Influence on later music[edit]

Krautrock has proved to be highly influential on a succession of other musical styles and developments. Early contemporary enthusiasts outside Germany included Hawkwind, in particular Dave Brock who supposedly penned the sleeve notes for the British edition of Neu!'s first album [13] Faust's budget release The Faust Tapes has been cited as a formative teenage influence by several musicians growing up in the early 1970s such as Julian Cope (who has always cited krautrock as an influence, and wrote the book Krautrocksampler on the subject). The genre was also a strong influence to David Bowie's Station to Station (1976) and this kind of experimentation led to his 'Berlin Trilogy'.[14][15] Krautrock was also highly influential on the late-'70s development of post-punk, notably artists such as The Fall, Joy Division, Public Image Ltd, This Heat and Simple Minds. During the 1980s, several bands involved in psychedelic rock cited Krautrock as a significant influences: these included The Legendary Pink Dots who claimed heavy inspiration from Can, Faust and Neu! in particular (one of their few cover songs was Neu!'s "Super" on the Cleopatra Records album A Homage to NEU!, which featured covers and remixes by bands including Autechre, Dead Voices On Air, Khan, System 7, James Plotkin, as well as an original track from Michael Rother).

By the late 1990s and early 2000s (decade), with the resurgence of electronic music and a new generation rediscovering much of the early German music, krautrock came to be considered a style in and of itself, as well as becoming a blueprint for a lot of experimental dance and ambient music. At Julian Cope's suggestion, The Kosmische Club was founded in London in 1996 (with the motto "Music from the Future") and did much to promote the genre on the underground music scene, including promoting gigs featuring many of the original German musicians and running a weekly radio show on Resonance FM since 2002.

Artists such as Stereolab, Cocteau Twins, My Bloody Valentine, John Frusciante, Sonic Youth, The Mars Volta, Deerhunter, Queens of the Stone Age, Ned Collette, Sean Filkins, Cloudland Canyon, Laika, Mouse on Mars, Bowery Electric, Beck, I Am Spoonbender, Tortoise, and Fujiya & Miyagi have worked under the post-rock and electronica rubrics or cited bands in the krautrock canon as being among their more significant influences. Radiohead has covered Can's song "Thief" and cite Can, Faust, and Neu! among their influences, while The Secret Machines not only covered Harmonia's "(De Luxe) Immer Wieder" on their The Road Leads Where It's Led EP, but have also played live with Michael Rother.[16] Steven Wilson has demonstrated an enthusiasm for the genre in several of his projects(Porcupine Tree] covered Neu!'s "Hallogallo" as a demo for their album Signify, and Wilson dedicated his Incredible Expanding Mindfuck project to exploring Krautrock). Wilco has shown a growing krautrock influence in their music, specifically on Yankee Hotel Foxtrot and several songs on A Ghost Is Born, especially "Spiders (Kidsmoke)."[17] In interviews Jeff Tweedy has often spoken of his admiration for Can and Neu!. Current 93 covered Sand's "When the May Rain Comes" on their album Thunder Perfect Mind, while even Oasis experimented with krautrock on their 2008 single, The Shock of the Lightning[18]. Manic Street Preachers' 2014 studio album, Futurology, was mainly influenced by krautrock.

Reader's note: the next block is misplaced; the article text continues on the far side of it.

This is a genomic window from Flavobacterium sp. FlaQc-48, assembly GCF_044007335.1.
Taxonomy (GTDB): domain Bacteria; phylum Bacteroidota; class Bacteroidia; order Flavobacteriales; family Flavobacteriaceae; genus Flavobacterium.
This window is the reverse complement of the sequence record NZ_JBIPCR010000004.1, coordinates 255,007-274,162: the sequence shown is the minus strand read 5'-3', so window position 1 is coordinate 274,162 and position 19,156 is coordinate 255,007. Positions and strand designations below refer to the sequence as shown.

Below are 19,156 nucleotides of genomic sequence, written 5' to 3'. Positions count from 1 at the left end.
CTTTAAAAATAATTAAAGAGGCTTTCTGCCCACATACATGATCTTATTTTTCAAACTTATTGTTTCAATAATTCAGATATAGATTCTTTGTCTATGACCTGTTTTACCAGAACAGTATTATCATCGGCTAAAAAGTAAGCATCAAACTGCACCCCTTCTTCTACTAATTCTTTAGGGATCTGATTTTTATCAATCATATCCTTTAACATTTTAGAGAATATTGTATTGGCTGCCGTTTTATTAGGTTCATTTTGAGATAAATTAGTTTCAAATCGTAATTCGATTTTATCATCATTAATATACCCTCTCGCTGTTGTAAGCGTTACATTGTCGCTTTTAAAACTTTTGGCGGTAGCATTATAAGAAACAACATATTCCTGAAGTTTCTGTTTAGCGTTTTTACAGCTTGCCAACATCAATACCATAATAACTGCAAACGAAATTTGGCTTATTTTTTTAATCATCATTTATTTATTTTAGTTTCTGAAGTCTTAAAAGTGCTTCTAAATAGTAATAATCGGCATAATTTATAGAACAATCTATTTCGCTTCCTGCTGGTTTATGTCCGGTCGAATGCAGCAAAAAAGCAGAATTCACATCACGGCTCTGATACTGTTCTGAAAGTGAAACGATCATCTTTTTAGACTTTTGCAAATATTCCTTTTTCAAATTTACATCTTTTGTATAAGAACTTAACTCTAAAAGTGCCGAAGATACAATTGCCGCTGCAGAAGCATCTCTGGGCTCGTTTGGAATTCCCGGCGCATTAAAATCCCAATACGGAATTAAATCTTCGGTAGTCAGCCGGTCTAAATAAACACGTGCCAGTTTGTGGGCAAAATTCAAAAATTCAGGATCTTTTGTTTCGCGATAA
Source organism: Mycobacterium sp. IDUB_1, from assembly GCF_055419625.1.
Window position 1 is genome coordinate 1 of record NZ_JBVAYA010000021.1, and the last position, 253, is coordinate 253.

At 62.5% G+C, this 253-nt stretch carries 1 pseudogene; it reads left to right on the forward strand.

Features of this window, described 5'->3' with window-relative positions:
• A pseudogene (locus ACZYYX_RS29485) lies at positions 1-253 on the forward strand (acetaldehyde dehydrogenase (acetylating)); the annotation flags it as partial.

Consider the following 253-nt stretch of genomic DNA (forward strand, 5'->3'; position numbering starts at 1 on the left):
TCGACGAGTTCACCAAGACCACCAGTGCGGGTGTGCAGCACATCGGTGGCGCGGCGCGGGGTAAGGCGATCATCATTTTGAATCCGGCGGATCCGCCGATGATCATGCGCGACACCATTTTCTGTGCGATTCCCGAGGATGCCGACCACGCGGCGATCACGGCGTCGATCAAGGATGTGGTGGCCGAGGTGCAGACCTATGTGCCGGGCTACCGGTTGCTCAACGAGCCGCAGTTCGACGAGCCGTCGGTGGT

See also[edit]

References[edit]

  1. ^ Mera and Burnand 2006.
  2. ^ Wilson 2006.
  3. ^ Manning 2004.
  4. ^ 'Krautrock - Cosmic Rock and its Legacy' by David Stubbs, Erik Davis, Michel Faber and various contributing authors. Published 2009 by Black Dog Publishing Limited, London ISBN 978-1-906155-66-7
  5. ^ a b Cope, Julian (1995). Krautrocksampler: One Head's Guide to the Great Kosmische Musik - 1968 Onwards. Yatesbury: Head Heritage. p. 64. ISBN 0-9526719-1-3. 
  6. ^ Siebert, Armin (1999). Die Sprache der Pop- und Rockmusik: Eine terminologische Untersuchung im Englischen und Deutschen. Norderstedt: Grin. p. 114. ISBN 978-3-640-28233-3. 
  7. ^ Blühdorn, Annette (2003). Pop and Poetry - Pleasure and Protest: Udo Lindenberg, Konstantin Wecker and the Tradition of German Cabaret. New York: Peter Laing Publishing. p. 141. ISBN 978-0-8204-6879-2. 
  8. ^ a b The Wire (275). January 2007. p. 20. 
  9. ^ P. Buckley, The Rough Guide to Rock, (Rough Guides , 1999), ISBN 1858284570, P.566
  10. ^ P. Buckley, The Rough Guide to Rock, (Rough Guides , 1999), ISBN 1858284570, p.26
  11. ^ P. Buckley, The Rough Guide to Rock, (Rough Guides , 1999), ISBN 1858284570, P. 207
  12. ^ J. Peel, The Olivetti Chronicles: Three Decades of Life and Music, (Transworld Publishers, 2009), ISBN 055215704X, P.193
  13. ^ Hawkwind Quotations
  14. ^ Buckley (2000): pp. 275–277.
  15. ^ Pegg (2004): pp. 205–206.
  16. ^ Bruss, Andrew (29 August 2006). "Secret Machines - Light's On". Glide Magazine. 
  17. ^ "2005 AUSTIN CITY LIMITS FESTIVAL IN REVIEW". Pop Culture Press. 2005. 
  18. ^ http://www.musicradar.com/us/news/guitars/noel-gallagher-on-the-shock-of-the-lightning-its-krautrock-175233

Sources[edit]

  • Buckley, David (2000) [1999]. Strange Fascination – David Bowie: The Definitive Story. London: Virgin. ISBN 0-7535-0457-X. 
  • Pegg, Nicholas (2004) [2000]. The Complete David Bowie. London: Reynolds & Hearn. ISBN 1-903111-73-0. 
  • Mera, Miguel and David Burnand (2006). European Film Music. Ashgate Publishing. p. 118. ISBN 0754636593. 
  • Wilson, Andy (2006). Faust: Stretch Out Time, 1970-1975. Andy Wilson. p. 2. ISBN 095506645X. 
  • Manning, Peter (2004). Electronic and Computer Music. Oxford University Press. p. 175. ISBN 0195170857. 

External links[edit]